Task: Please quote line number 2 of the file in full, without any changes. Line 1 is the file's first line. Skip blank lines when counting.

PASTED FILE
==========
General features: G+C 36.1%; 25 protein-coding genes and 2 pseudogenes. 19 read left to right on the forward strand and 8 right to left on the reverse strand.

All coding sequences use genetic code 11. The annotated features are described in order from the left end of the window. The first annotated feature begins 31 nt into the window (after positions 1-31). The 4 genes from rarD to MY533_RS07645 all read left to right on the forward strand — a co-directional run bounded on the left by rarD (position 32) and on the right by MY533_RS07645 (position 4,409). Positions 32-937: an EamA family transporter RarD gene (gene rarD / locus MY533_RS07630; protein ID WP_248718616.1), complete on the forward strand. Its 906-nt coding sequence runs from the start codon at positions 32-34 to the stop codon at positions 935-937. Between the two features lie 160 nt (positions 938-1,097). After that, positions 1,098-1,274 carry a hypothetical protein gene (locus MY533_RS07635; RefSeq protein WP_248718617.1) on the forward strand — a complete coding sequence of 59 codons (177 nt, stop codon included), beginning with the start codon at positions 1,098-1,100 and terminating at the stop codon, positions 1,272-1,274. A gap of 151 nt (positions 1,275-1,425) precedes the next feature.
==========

All coding sequences use genetic code 11. The annotated features are described in order from the left end of the window. The first annotated feature begins 31 nt into the window (after positions 1-31). The 4 genes from rarD to MY533_RS07645 all read left to right on the forward strand — a co-directional run bounded on the left by rarD (position 32) and on the right by MY533_RS07645 (position 4,409). Positions 32-937: an EamA family transporter RarD gene (gene rarD / locus MY533_RS07630; protein ID WP_248718616.1), complete on the forward strand. Its 906-nt coding sequence runs from the start codon at positions 32-34 to the stop codon at positions 935-937. Between the two features lie 160 nt (positions 938-1,097). After that, positions 1,098-1,274 carry a hypothetical protein gene (locus MY533_RS07635; RefSeq protein WP_248718617.1) on the forward strand — a complete coding sequence of 59 codons (177 nt, stop codon included), beginning with the start codon at positions 1,098-1,100 and terminating at the stop codon, positions 1,272-1,274. A gap of 151 nt (positions 1,275-1,425) precedes the next feature.